The Coming Global Nuclear Holocaust

By Demause, Lloyd | The Journal of Psychohistory, Summer 2012 | Go to article overview

The Coming Global Nuclear Holocaust


Demause, Lloyd, The Journal of Psychohistory


The Coming Global Nuclear Holocaust How the End Begins: The Road to Nuclear World War III. Ron Rosenbaum. New York: Simon & Schuster, 2011. 320 pages. $28.00 (hardcover).

Rosenbaum begins his evidence for the inevitability of the coming nuclear Holocaust thirty years ago when Zbigniew Brzezinski was awakened by a warning that there was an incoming Soviet missile strike under way so he had to tell President Jimmy Carter that 2,200 Soviet missiles had been launched against the U.S. Brzezinksi had only one minute to decide to hesitate before starting WWIII, discovering that false U.S. training tapes had been mistakenly fed into his screen. Three years later, another technical error came in to the U.S. warning center indicating that a Soviet missile strike was under way; there was only a couple of minutes left in which to phone the Soviet premier and find out that it was a technical error.

Rosenbaum's evidence proliferates right up to the present time, when Obama has announced that it would produce ICBMs tipped with "highly lethal nonnuclear explosives" that will hit any place on earth within an hour when U.S. military ends deems them necessary, raising the question of whether these nations will trust the U.S. assurances that the missiles were in fact nonnuclear. Obama has flatly declared that "all ICBMs shall be on alert" at all times so he can launch a nuclear Holocaust without consulting Congress, especially against nuclear nations and terrorist groups, in order to continue the thousands of U.S. military bases around the world and carry out the vows of both Bushes that "the U.S. must stay on the offensive to rid the world of evil."1 Since the U.S. has 95% of the world's foreign military bases, it spends more than half the world's costs on its military, and since its bases stretch around the globe it is no surprise that "over the past two centuries the U.S. has attacked, invaded, policed, overthrown, or occupied sixty-two nations", for which their inhabitants in polls2 see the over a half million American troops as dangerous to them. This is particularly true of Obama's increased use of U.S. military in Pakistan, killing tens of thousands of innocent civilians, especially in his increase in drone attacks, famous for inflicting huge amounts of "collateral damage" on civilians.3 All this only proves my conclusion that America pursues its wars for provocation, not gain, and that nations that start wars are self-destructive.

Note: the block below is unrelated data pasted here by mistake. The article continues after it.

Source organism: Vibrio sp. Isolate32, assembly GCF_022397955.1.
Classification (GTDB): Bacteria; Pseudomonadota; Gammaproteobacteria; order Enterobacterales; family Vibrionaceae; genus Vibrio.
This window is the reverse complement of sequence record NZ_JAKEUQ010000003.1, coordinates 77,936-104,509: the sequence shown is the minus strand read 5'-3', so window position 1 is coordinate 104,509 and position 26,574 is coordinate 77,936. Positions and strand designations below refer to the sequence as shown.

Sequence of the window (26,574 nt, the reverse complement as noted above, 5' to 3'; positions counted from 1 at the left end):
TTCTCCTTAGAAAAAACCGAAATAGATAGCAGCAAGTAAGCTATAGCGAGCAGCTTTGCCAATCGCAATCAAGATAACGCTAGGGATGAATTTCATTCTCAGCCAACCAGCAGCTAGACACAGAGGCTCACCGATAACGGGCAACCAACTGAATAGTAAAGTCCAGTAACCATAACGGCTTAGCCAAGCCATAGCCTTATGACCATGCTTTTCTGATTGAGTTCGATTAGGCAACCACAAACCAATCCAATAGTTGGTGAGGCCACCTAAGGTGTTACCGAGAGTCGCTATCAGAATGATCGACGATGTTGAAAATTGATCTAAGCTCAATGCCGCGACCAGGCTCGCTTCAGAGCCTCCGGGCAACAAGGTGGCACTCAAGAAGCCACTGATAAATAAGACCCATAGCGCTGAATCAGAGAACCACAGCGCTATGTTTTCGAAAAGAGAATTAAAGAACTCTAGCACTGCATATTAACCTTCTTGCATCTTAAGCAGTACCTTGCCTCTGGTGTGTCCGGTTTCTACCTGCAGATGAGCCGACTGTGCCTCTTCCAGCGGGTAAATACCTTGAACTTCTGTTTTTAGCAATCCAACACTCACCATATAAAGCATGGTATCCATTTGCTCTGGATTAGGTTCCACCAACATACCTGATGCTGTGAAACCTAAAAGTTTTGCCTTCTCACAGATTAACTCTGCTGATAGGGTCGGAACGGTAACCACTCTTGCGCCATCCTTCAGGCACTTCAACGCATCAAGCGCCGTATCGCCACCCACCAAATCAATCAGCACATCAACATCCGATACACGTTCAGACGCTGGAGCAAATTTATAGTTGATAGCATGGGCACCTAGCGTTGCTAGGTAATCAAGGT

In addition, Rosenbaum details all the other sources of fully independent missile personnel who are currently able to launch upon their own decision, such as nuclear bombers, submarine commanders and other missile personnel. Hundreds of military personnel are authorized to "launch missiles by pixel messages on a screen rather than unmistakable real missiles in the air, causing the launch of tens of thousands of missiles, many times over enough to destroy all life on earth. U.S. military today contains tens of thousands of personnel in over 7,000 bases around the world who can launch the final Holocaust missiles".4

Furthermore, purely offensive preemptive strikes rather than response to attack are now official U.S. policy against many non-nuclear nations, "rogue states" and terrorist groups. In addition, despite the U.S. Constitution, the President can launch a global nuclear Holocaust by himself, without Congressional authority; as Dick Cheney said, "The President can launch a devastating attack by himself. He doesn't have to consult anybody". Cheney's latest book stresses he had the power and inclination to start even more wars than just Iraq.5 President Truman not only ordered the dropping of nuclear bombs on two Japanese cities solely on his own initiative, he also ordered the Korean War without Congressional authority.6 American Presidents believe they can start wars by themselves, relying on Secretary of Defense McNamara's dicta that "We remain prepared to initiate the use of nuclear weapons by the decision of one person, the president. …

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